Dividends


Accumulating dividend income through a DRIP may seem like a slow approach to investing at times.  Sticking to the plan is tough, especially in today’s world where we are constantly bombarded with media and business news.

To help me stay motivated I put together a tangible example of how much dividend income can grow in a few years through a DRIP.

Example of holding 200 shares of BNS through a synthetic drip:

  • 03/30/2007 – 200 shares, $84 income each quarter
  • 06/28/2007 – 201 shares,  $90.45 income each quarter
  • 09/28/2007 – 202 shares, $90.90 income each quarter
  • 12/28/2007 – 203 shares, $95.41 income each quarter
  • 03/28/2008 – 204 shares, $95.88 income each quarter
  • 06/07/2008 – 206 shares, $100.94 income each quarter
  • 10/03/2008 – 208 shares, $101.92 income each quarter
  • 01/02/2009 – 210 shares, $102.90 income each quarter
  • 04/03/2009 – 213 shares, $104.37 income each quarter
  • 07/03/2009 – 216 shares, $105.84 income each quarter
  • 10/02/2009 – 218 shares, $106.82 income each quarter
  • 12/31/2009 – 220 shares, $107.80 income each quarter
  • 04/01/2010 – 222 shares, $108.78 income each quarter
  • 07/02/2010 – 224 shares, $109.76 income each quarter

From this one example we can see how quarterly income increased from $84 to $109.76 (about 30%) in about three and half years.  Not a bad raise for very little effort!  Over this period we would have accumulated $247.18 of cash as well since the synthetic DRIP only purchased whole shares.

The example points out key factors that drive performance in a DRIP:

  • Sticking to the plan even during tough times.  The financial crisis during 2008 and early 2009 impacted the share price, allowing our DRIP to purchase a larger number of shares
  • Selecting companies that consistently pay (and increase dividends).  BNS increased dividends in 2007 and 2008 and continued to pay dividends during the financial crisis

Note that I’ve ignored changes in share price in the example as the purpose is to focus on generating a continuous passive income stream.  The exact numbers from a BNS DRIP may also differ slightly as brokers may require several days to process the dividend payment and share purchase (I simplified the example by using the closing share price on the dividend dates).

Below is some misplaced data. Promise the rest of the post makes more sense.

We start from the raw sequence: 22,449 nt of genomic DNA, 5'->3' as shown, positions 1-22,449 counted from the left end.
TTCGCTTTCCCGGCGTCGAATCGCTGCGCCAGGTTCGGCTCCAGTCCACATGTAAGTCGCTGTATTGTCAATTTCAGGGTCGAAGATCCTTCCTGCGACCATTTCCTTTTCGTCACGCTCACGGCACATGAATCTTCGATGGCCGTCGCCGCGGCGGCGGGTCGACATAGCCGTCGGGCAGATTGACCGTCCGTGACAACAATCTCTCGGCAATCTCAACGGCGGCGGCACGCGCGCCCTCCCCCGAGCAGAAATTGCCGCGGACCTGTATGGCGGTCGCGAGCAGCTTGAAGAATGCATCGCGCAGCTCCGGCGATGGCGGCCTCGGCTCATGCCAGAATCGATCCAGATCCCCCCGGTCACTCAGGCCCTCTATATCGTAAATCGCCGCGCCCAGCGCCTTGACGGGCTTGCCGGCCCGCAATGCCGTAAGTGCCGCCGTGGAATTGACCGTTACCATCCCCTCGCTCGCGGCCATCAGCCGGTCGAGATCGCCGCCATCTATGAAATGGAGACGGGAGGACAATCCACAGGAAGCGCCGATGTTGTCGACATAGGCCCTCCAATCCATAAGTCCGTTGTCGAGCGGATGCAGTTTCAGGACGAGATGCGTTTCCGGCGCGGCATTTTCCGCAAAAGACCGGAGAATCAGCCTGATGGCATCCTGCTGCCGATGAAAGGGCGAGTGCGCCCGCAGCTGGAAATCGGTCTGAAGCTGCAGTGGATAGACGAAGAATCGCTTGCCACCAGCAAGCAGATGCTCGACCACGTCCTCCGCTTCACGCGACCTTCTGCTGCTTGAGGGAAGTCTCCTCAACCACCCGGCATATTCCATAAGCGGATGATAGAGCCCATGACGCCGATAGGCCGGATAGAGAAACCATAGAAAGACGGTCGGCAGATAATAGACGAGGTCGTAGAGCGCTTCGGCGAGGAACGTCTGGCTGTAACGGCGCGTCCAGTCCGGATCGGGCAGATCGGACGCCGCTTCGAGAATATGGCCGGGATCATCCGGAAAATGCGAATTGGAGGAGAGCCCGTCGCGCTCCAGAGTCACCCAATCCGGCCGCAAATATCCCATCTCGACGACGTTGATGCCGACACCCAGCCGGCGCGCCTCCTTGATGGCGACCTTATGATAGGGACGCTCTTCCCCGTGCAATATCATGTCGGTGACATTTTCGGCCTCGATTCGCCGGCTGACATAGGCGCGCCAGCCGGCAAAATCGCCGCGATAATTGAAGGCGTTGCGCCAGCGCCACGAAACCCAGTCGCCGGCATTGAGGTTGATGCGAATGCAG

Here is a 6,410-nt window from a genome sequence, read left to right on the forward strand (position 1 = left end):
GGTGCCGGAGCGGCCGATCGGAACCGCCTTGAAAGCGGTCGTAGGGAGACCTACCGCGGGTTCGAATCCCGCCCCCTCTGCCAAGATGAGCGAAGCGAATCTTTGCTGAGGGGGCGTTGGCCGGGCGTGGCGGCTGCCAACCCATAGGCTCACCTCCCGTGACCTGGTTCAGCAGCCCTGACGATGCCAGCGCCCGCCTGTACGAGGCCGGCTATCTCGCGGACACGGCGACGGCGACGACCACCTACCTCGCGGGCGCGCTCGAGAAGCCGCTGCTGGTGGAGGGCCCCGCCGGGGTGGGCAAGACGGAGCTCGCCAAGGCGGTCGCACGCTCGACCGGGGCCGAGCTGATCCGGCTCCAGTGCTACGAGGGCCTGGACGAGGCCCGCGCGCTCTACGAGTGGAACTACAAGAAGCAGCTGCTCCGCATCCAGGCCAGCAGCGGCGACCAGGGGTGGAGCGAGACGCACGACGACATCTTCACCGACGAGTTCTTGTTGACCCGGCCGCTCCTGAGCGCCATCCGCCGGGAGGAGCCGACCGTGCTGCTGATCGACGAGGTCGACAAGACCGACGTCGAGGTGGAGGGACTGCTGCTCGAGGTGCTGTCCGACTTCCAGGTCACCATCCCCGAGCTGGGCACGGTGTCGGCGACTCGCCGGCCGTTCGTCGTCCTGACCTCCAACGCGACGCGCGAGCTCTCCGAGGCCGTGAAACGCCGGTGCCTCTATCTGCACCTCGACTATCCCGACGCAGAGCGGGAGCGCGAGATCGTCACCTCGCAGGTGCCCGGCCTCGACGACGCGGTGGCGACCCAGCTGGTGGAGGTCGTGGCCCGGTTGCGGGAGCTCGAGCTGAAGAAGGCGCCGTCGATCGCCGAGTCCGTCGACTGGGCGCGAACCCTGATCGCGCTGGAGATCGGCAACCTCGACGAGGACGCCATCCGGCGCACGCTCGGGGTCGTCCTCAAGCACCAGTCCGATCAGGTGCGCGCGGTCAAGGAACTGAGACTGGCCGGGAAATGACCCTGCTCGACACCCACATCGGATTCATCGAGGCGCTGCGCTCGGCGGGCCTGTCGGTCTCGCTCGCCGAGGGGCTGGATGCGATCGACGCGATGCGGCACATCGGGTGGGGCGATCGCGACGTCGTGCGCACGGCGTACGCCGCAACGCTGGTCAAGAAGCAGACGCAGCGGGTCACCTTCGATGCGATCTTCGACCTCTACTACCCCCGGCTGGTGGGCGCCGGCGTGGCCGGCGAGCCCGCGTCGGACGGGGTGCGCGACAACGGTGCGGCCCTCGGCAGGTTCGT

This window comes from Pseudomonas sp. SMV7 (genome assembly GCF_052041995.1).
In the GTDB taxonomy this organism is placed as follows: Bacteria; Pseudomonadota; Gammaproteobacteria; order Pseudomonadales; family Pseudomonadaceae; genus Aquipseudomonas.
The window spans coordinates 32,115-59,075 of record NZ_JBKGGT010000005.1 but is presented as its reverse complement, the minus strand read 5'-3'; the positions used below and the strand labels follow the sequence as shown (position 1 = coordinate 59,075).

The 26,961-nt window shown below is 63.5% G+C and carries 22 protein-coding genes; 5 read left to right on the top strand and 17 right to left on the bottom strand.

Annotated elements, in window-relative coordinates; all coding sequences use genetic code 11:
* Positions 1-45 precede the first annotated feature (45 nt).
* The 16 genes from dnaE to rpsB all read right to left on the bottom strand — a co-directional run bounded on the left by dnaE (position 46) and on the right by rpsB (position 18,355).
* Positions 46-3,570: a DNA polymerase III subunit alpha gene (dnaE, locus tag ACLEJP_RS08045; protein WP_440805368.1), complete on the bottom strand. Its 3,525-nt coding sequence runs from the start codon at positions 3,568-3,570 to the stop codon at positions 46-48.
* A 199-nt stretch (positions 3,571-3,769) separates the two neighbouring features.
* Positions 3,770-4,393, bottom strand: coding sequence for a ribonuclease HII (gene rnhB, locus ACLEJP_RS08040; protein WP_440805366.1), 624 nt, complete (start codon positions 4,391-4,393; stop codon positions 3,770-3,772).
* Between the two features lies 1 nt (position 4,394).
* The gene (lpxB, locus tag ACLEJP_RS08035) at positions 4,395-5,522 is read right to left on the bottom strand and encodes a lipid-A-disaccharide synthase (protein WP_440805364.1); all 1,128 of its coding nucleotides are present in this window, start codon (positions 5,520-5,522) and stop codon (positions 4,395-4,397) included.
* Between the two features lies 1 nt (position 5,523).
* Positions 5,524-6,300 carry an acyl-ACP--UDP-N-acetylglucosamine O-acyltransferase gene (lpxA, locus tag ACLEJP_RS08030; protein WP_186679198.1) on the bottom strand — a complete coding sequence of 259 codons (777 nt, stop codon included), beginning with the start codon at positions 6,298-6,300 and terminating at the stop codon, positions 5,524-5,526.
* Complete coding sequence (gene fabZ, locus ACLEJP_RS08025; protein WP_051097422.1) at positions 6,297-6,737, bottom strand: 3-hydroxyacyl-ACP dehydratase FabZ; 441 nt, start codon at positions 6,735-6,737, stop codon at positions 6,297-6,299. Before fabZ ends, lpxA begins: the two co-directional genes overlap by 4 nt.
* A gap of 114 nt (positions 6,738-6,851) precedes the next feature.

Even if you don’t own BNS, I hope seeing tangible numbers from a DRIP example helps other DRIP investors out there stay the course as well!

Disclaimer:  This blog has no professional association with any organizations or companies mentioned in the article.  The contents of the article are the personal opinion of the author at the time the article was posted and may be subject to change.  The blog and author are not responsible, nor will be held liable for any content posted by others in the blog comments.  Readers should complete their own due diligence prior to making any personal decisions.

The introduction of Tax Free Savings Accounts a couple of years ago is one of the best programs to be introduced for Canadian investors in some time.  After all, anything to reduce the amount of taxes we pay is a good thing.  There are numerous online discussions on various strategies for the TFSA: emergency cash savings, RSP alternative, dividend income growth, high-growth speculation, etc.

In the first year I didn’t put much thought into the account and threw the deposit into a high rate savings account.  However, recently inspired by various online dividend growth blogs and Lowell Miller’s “The Single Best Investment”, I’ve decided to establish my TFSA as a dividend income compounding machine.  My plan is to buy consistent dividend payers (or dividend stock ETFs), reinvest the income through synthetic DRIPs and take advantage of my 15 to 20 year time horizon to let compounding do its magic.  To start I’m looking at the following stocks:

  • Emera (EMA)
  • Fortis (FTS)
  • iShares Dow Jones Canada Select Dividend Index Fund (XDV)*

* iShares recent switch to monthly distributions for XDV may impact my decision on this stock as the distributions may not be enough to DRIP a whole share

A big advantage (apart from no tax) of using the TFSA is not having to track the adjusted cost base as dividends are reinvested. Over time, I’m hoping that consistently adding to the account each year and reinvesting the dividends will help me supplement my income ~15 years from now.  We’ll see how it works out.  I’ll post updates from time to time.

What are your thoughts?  Are there any readers out there using a similar strategy for the TFSA?  I’d love suggestions.

Disclaimer:  This blog has no professional association with any organizations or companies mentioned in the article.  The contents of the article are the personal opinion of the author at the time the article was posted and may be subject to change.  The blog and author are not responsible, nor will be held liable for any content posted by others in the blog comments.  Readers should complete their own due diligence prior to making any personal decisions.